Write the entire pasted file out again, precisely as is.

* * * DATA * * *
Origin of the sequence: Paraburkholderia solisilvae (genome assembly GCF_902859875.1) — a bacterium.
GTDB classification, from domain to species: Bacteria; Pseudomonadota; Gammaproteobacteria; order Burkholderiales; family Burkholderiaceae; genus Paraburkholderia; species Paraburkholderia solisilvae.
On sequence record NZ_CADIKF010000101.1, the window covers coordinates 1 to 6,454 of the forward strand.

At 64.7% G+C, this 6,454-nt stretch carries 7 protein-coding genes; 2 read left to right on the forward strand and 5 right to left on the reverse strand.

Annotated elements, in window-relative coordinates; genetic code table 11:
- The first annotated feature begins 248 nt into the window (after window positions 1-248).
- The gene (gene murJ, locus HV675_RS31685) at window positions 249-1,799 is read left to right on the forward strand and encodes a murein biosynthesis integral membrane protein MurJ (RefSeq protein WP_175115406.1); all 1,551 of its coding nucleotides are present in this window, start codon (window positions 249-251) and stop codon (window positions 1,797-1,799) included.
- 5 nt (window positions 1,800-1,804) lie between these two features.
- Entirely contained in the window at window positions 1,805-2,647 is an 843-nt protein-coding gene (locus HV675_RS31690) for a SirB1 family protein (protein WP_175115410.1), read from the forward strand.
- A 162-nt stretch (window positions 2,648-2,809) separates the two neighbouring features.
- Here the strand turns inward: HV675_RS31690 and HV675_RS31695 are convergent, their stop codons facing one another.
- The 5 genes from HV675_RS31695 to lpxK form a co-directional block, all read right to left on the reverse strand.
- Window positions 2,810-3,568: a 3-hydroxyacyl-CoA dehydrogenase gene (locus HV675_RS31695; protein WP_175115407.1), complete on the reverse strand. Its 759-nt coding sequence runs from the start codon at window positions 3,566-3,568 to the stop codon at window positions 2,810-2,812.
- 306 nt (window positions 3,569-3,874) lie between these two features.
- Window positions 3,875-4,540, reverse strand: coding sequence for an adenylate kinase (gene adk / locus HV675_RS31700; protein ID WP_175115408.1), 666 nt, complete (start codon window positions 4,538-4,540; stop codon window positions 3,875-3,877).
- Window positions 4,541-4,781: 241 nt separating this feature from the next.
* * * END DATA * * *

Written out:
Origin of the sequence: Paraburkholderia solisilvae (genome assembly GCF_902859875.1) — a bacterium.
GTDB classification, from domain to species: Bacteria; Pseudomonadota; Gammaproteobacteria; order Burkholderiales; family Burkholderiaceae; genus Paraburkholderia; species Paraburkholderia solisilvae.
On sequence record NZ_CADIKF010000101.1, the window covers coordinates 1 to 6,454 of the forward strand.

At 64.7% G+C, this 6,454-nt stretch carries 7 protein-coding genes; 2 read left to right on the forward strand and 5 right to left on the reverse strand.

Annotated elements, in window-relative coordinates; genetic code table 11:
- The first annotated feature begins 248 nt into the window (after window positions 1-248).
- The gene (gene murJ, locus HV675_RS31685) at window positions 249-1,799 is read left to right on the forward strand and encodes a murein biosynthesis integral membrane protein MurJ (RefSeq protein WP_175115406.1); all 1,551 of its coding nucleotides are present in this window, start codon (window positions 249-251) and stop codon (window positions 1,797-1,799) included.
- 5 nt (window positions 1,800-1,804) lie between these two features.
- Entirely contained in the window at window positions 1,805-2,647 is an 843-nt protein-coding gene (locus HV675_RS31690) for a SirB1 family protein (protein WP_175115410.1), read from the forward strand.
- A 162-nt stretch (window positions 2,648-2,809) separates the two neighbouring features.
- Here the strand turns inward: HV675_RS31690 and HV675_RS31695 are convergent, their stop codons facing one another.
- The 5 genes from HV675_RS31695 to lpxK form a co-directional block, all read right to left on the reverse strand.
- Window positions 2,810-3,568: a 3-hydroxyacyl-CoA dehydrogenase gene (locus HV675_RS31695; protein WP_175115407.1), complete on the reverse strand. Its 759-nt coding sequence runs from the start codon at window positions 3,566-3,568 to the stop codon at window positions 2,810-2,812.
- 306 nt (window positions 3,569-3,874) lie between these two features.
- Window positions 3,875-4,540, reverse strand: coding sequence for an adenylate kinase (gene adk / locus HV675_RS31700; protein ID WP_175115408.1), 666 nt, complete (start codon window positions 4,538-4,540; stop codon window positions 3,875-3,877).
- Window positions 4,541-4,781: 241 nt separating this feature from the next.